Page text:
Effective estate plans include Wills to protect your estate and the interests of your beneficiaries after your death, ensuring that the wealth and assets you have built during your life are transferred smoothly and according to your wishes. An estate plan includes your Will and any directives on how you want to be cared for medically and financially if you become unable to make your own decisions.
What is a Will?
A Will is an important legal document that anyone over 18 years of age, who has the capacity, should have. It is generally a formal written and signed statement which provides for the distribution of a person's property and assets, to take effect on that person's death.
Why do I need a Will?
Preparing a Will is essential. Leaving a clear guide to how you want your assets distributed by your chosen executor/s is cost efficient and may avoid lengthy court battles over “who gets what”.
Dying intestate (without a Will) means that there is no guarantee that your assets will be distributed as you would like them to be.
Making or altering your Will is particularly important when life circumstances change. It is recommended that you review your Will every three to five years to ensure that it still reflects your wishes.
A Will also provides you with the opportunity to establish a trust or donate directly to Churches of Christ in Queensland or any other charity that you may wish to support.
Help with making your Will
It is advisable to seek professional advice and assistance when making a Will. Homemade Wills can lead to problems as the meaning and validity is often unclear.
A solicitor or The Public Trustee of Queensland can confidentially discuss your concerns and requirements. The Solicitor or Public Trustee of Queensland will prepare a Will for you and assist with the correct wording to ensure that your wishes regarding your estate are honoured. The Will making service by The Public Trustee of Queensland is 100 per cent fee free. Private solicitors may charge for making a Will.
Power of Attorney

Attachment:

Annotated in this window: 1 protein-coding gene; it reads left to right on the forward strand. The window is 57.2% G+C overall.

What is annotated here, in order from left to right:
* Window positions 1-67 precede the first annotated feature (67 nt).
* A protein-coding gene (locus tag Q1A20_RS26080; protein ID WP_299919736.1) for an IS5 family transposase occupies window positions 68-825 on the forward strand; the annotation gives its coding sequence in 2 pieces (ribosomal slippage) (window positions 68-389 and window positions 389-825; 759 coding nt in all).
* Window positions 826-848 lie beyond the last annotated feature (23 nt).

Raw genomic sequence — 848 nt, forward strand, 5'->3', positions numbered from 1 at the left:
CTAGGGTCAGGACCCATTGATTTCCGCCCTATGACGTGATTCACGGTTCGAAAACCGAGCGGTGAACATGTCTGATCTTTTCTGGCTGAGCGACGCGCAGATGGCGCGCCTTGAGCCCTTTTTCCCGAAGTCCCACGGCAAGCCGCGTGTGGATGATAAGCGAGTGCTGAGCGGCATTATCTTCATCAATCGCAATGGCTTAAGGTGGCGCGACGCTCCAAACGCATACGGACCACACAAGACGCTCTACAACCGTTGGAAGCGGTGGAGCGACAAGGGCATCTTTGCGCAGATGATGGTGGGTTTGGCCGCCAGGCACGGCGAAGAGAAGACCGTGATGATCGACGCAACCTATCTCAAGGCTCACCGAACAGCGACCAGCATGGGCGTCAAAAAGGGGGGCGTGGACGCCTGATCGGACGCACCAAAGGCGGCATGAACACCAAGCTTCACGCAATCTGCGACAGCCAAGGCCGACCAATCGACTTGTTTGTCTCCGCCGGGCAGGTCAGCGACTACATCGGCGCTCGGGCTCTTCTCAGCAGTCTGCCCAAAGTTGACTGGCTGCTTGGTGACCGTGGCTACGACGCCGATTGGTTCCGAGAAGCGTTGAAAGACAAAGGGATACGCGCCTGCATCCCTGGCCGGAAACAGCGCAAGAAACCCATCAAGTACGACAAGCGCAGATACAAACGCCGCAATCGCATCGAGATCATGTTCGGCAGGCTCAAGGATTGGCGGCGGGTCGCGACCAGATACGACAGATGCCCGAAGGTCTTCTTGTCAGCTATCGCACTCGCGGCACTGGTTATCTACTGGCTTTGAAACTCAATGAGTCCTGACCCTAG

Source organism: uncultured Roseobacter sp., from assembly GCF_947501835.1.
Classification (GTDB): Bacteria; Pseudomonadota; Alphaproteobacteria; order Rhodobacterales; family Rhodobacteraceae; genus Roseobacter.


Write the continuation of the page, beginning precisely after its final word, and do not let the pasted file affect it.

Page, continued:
What is Power of Attorney?
A Power of Attorney is should be given the same consideration as a legal Will. It is a formal document which gives your another person the legal authority to look after your personal and/or financial affairs on your behalf, if and when you are not able to do so yourself.
Various forms of Power of Attorney
- General Power of Attorney – would be used to appoint someone to make financial decisions on your behalf for a certain period of time
- Enduring Power of Attorney – gives wide ranging powers to act on you behalf immediately or at a specified date or time, such as if you suffer a loss of mental capacity
- Limited Power of Attorney – limiting the actions that can be performed on your behalf
As with your Will, Power of Attorney documents can be drawn up by a solicitor or the Public Trustee of Queensland.
Advance Health Directive
Every adult has the right to accept or refuse recommended health care. However, there may be events or circumstances that prevent you from expressing your wishes, such as accident, emergency, illness or incapacitation. Sometimes referred to as a living Will, and Advance Health Directive is a legal document that states your wishes or directions in relation to future health care and medical treatment and how you would like your body to be dealt with if you can no longer make decisions for yourself.
It comes into effect only if your cognitive health deteriorates to the point you are unable to make your own decisions. If you have already given someone Enduring Power of Attorney you need to discuss your Advance Health Directive with them.
When to make an Advance Health Directive
It is best to make an Advance Health Directive before any urgent, unexpected health condition arises. However, if you haven't already made one, and existing medical conditions are likely to affect your ability to make decisions, you should make it now.
You can dowload a free Advance Health Directive , which needs to be completed by you and your doctor and signed by a witness. If you are admitted to hospital, you would let your medical staff about it and where it can be obtained.